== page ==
NEWS | 28 May 2015

Norwegian Media Barometer 2014: Online papers larger than print

Online media use is going up. Increases in online newspaper reading and in streaming files from the Internet are two examples. At the same time, linear TV viewing is stable and radio listening is increasing. This is shown in the Norwegian Media Barometer, Statistics Norway’s annual media survey.

Norwegians are among the world's most avid web users. Of the country’s population, 88 per cent use the Internet on an average day (85 per cent in 2013). Almost everyone has access to the Internet at home, 80 per cent have a smart phone and 70 per cent a tablet. And Internet-related media use, including social media, increases each year.

More read newspaper online than on paper
Daily newspaper reach, which long remained around 80 per cent, has seen a decline in recent years. Today, 75 per cent of the Norwegian population read a newspaper on an average day; the slight decrease from 76 per cent in 2013 is not statistically significant.

One clear change, however,  is that online reading has passed paper reading: 54 per cent of the population read an online newspaper on a daily basis, while 49 per cent read the print version (in 2013, the distribution was 52 per cent online and 51 per cent on paper). Among 20-24-year-olds, 71 ​​per cent read the newspaper on the web on a typical day, while 26 per cent read it on paper.

Daily newspaper reach: Total, print version and online version (share of population 9-79 years, per cent)


Source: The Norwegian Media Barometer 2014, Statistics Norway.

Linear TV is stable, SVOD is increasing
Like newspaper reading, linear TV viewing has decreased in recent years, after long having hovered at around 80 per cent. The 2014 figures are no different from 2013, though, with a daily reach of 74 per cent and viewing time of 132 minutes. This includes the 72 per cent who watch regular TV and the three per cent who view television channels broadcast simultaneously on the web. But even if the total viewership is stable, changes have occurred in different age groups. The younger (9-15 and 16-24 years) watched less TV in 2014 while the older (45-66 and especially 67-79 years) watched more than the year before.

At the same time, the viewing of video media increased from 15 per cent in 2013 to 22 per cent in 2014. This category includes recorded TV programmes, purchase or rental video, downloaded video files and streaming video services, and the increase is due to paid-for streaming services such as Netflix. Of the users, 60 per cent view paid-for videos streamed from the Internet. The greatest use is among the 16-24-year-olds.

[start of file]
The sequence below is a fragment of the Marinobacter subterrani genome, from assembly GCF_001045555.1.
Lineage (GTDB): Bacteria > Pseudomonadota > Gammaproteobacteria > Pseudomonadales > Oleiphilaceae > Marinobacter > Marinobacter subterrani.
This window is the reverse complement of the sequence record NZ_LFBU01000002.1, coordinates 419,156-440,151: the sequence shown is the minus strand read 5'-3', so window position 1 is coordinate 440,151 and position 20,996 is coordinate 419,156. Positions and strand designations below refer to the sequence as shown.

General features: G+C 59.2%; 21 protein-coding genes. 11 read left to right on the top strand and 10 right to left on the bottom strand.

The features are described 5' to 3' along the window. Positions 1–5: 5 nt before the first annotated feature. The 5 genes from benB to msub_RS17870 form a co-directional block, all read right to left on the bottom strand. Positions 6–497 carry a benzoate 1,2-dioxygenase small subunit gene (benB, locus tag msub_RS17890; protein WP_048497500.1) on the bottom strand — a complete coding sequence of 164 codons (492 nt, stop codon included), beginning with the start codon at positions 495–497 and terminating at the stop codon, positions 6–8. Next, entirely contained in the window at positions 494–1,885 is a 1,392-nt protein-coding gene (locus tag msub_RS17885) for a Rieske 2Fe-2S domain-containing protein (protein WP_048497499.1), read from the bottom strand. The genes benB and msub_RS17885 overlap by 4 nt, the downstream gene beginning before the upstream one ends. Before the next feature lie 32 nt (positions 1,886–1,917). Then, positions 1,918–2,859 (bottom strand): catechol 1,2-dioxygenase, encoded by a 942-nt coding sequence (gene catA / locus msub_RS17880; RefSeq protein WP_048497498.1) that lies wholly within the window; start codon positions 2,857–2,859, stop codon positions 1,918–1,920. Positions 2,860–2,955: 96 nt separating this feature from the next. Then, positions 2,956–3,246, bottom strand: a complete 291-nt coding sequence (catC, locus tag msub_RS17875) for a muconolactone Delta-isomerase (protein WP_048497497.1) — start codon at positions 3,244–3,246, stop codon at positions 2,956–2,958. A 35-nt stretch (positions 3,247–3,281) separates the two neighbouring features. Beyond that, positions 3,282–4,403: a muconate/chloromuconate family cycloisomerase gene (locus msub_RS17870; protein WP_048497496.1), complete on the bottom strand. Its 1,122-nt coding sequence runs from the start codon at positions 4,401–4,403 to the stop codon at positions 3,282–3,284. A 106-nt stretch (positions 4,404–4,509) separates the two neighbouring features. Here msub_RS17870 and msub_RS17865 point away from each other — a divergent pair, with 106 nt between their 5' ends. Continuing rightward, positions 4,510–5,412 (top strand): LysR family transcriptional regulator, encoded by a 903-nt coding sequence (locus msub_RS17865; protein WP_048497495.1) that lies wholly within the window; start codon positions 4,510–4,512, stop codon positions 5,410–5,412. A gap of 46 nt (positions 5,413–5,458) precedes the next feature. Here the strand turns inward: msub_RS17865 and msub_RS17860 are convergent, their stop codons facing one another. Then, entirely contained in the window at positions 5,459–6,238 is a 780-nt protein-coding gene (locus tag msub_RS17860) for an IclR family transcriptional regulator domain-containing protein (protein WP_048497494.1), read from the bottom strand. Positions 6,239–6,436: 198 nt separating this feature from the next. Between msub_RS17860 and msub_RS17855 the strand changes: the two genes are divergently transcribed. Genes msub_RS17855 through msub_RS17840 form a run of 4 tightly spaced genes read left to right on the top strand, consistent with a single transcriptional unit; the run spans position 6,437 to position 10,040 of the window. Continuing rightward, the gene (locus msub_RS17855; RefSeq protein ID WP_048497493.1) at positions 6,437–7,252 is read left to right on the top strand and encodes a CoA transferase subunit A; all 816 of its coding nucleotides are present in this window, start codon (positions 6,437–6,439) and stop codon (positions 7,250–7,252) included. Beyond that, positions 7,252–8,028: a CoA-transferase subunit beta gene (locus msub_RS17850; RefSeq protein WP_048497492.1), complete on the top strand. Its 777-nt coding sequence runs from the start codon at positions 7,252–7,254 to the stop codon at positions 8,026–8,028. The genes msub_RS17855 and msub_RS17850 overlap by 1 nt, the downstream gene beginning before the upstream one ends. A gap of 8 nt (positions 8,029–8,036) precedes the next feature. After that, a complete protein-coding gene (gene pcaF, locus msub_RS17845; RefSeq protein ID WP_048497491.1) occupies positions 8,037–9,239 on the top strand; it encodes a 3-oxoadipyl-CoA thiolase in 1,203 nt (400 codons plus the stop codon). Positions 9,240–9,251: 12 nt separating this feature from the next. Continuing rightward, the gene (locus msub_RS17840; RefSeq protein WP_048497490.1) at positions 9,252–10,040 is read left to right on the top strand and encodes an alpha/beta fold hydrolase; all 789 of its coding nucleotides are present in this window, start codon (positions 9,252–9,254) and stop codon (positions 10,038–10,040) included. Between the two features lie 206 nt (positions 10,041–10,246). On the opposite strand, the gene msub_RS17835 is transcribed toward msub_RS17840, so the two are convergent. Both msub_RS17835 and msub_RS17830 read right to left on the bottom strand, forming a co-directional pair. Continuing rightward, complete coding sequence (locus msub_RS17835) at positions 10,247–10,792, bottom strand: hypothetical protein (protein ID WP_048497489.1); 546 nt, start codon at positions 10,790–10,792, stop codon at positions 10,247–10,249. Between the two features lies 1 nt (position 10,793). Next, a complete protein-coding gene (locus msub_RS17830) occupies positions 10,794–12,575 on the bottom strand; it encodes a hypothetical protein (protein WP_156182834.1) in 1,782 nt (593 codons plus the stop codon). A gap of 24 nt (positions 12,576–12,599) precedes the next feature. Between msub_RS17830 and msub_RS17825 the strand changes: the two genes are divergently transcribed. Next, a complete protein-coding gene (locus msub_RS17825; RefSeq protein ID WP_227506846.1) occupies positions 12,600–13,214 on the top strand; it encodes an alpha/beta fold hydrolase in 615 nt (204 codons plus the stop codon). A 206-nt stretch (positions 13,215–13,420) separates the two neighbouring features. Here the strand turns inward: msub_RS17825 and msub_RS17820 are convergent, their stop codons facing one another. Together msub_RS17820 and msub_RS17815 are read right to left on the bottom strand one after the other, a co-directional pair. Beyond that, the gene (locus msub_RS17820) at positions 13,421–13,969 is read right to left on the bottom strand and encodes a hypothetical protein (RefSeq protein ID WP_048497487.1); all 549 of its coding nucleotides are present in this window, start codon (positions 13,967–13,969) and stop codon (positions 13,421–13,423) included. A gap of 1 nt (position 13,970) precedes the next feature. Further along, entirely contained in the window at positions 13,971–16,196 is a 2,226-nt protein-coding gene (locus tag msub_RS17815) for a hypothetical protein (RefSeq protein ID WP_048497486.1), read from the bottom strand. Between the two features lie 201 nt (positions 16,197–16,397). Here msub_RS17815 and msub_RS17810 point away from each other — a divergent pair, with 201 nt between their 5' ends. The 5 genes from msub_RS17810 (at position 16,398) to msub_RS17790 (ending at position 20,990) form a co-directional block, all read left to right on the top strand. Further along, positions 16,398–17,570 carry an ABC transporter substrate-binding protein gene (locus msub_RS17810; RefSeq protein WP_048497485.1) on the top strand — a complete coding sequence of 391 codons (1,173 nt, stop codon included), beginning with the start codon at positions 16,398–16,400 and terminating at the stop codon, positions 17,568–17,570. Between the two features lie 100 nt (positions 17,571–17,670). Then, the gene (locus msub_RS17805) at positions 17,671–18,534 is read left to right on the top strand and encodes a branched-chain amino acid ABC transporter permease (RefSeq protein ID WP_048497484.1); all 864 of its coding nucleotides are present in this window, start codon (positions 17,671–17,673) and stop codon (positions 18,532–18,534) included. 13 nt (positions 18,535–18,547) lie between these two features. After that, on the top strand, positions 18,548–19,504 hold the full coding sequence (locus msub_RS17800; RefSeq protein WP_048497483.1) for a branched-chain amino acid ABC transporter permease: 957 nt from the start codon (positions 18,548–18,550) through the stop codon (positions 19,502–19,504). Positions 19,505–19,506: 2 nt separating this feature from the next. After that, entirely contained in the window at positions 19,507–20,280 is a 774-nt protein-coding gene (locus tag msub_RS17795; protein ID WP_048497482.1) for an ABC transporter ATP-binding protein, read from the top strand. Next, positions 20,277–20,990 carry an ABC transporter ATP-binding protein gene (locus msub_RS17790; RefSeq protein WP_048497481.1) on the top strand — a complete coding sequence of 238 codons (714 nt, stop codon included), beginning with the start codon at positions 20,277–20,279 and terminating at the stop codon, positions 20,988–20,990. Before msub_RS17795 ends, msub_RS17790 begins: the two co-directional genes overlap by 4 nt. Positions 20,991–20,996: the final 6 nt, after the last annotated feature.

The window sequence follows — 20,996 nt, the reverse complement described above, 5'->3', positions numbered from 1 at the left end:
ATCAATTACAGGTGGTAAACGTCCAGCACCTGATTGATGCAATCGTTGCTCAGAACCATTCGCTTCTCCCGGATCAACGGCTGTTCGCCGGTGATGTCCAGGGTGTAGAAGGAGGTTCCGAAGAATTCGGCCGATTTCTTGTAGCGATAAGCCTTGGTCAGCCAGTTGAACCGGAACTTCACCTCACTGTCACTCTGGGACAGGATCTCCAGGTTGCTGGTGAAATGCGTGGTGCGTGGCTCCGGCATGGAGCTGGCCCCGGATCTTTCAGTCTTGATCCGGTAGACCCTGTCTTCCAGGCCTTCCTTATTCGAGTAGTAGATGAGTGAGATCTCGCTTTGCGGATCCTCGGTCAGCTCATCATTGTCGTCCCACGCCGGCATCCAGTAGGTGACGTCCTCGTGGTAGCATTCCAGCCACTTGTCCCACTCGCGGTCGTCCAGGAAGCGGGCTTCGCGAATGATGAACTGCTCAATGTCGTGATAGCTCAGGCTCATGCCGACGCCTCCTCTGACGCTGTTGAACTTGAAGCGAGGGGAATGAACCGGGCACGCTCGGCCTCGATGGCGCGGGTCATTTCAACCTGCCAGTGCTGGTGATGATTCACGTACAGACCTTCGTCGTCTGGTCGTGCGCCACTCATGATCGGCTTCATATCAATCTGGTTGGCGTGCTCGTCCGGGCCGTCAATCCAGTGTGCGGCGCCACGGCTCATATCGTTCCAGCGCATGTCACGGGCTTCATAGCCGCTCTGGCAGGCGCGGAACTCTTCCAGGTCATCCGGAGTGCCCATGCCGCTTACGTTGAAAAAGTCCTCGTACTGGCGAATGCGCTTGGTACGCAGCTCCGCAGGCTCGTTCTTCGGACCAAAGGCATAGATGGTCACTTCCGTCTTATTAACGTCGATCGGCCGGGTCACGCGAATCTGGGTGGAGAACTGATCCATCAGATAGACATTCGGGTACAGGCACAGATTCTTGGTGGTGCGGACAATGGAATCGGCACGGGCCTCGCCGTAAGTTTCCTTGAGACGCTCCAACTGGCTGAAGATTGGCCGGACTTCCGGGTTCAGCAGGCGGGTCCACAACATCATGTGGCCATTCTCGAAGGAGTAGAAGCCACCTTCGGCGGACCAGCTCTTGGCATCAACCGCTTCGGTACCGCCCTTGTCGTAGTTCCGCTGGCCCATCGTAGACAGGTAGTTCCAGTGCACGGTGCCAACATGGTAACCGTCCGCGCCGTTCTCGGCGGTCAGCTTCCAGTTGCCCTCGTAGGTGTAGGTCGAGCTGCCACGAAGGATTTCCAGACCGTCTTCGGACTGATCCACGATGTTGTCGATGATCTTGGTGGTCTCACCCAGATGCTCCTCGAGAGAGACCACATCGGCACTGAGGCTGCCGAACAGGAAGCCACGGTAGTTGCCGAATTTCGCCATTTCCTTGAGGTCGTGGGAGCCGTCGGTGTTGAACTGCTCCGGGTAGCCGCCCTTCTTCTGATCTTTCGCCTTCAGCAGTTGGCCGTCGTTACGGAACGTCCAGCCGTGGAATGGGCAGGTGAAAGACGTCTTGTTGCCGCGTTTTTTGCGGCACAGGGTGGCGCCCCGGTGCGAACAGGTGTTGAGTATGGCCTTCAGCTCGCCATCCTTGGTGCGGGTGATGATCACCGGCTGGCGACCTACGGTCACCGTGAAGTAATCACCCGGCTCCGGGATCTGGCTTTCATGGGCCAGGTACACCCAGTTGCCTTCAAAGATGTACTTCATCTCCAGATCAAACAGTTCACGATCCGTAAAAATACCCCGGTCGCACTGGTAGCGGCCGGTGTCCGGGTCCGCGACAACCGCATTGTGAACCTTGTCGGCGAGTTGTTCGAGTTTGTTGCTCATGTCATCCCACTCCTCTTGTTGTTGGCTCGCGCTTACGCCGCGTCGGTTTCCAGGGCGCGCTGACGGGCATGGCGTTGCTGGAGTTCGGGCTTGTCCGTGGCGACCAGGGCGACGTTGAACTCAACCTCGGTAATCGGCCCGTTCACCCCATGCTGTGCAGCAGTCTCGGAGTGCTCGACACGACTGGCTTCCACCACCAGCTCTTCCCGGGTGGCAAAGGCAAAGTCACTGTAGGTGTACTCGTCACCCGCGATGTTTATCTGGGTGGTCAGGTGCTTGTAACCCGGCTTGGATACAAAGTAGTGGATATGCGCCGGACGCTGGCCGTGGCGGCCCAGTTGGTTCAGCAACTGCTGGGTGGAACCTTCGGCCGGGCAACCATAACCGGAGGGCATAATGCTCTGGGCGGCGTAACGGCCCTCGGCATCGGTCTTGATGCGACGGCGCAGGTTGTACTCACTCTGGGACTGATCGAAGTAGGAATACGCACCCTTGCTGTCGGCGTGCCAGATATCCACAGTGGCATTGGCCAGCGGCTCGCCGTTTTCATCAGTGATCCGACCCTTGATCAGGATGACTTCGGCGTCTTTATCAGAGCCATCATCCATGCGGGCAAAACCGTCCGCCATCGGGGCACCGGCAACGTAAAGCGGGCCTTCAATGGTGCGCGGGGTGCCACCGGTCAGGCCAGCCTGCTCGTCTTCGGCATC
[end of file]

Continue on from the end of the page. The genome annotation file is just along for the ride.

Both radio and streaming audio files are increasing
A total of 64 per cent listen to the radio on an average day, up from 59 per cent in 2013. This includes listening to regular radio and simultaneous radio programmes online (59 per cent and 5 per cent, respectively). Radio listening is largest in the older age groups, but the most recent year's increase has occurred mainly among the young. Among 9-15-year-olds, the daily reach rose from 31 per cent in 2013 to 42 per cent in 2014, and among 16-24-year-olds listening is up from 40 per cent to 55 per cent. A fifth of the population, 19 per cent, listen to DAB radio on an average day.

Audio media, which includes e.g. CDs, MP3 and sound files downloaded from the Internet or streamed Internet files, has decreased. On a regular day, 39 per cent listen (41 per cent in 2013). Among the 16-24-year-olds the share of daily listeners is 62 per cent. Despite the overall decline, there is an increase in streaming content. In the group of young listeners aged 16-24, four out of five stream sound files daily.

Read more
The Norwegian Media Barometer 2014, Statistics Norway (report in Norwegian, abstract in English)
medianorway's database present data in English (newspapers, radio, television, ICT)

About the survey:  The Norwegian Media Barometer survey provides data on people's access to and use of different media types. The survey is conducted through telephone interviews with a representative sample of the total population aged 9-79 years. The first Norwegian Media Barometer was conducted in 1991, and the report is published every year in March/April (PDF).

 

BY: EVA HARRIE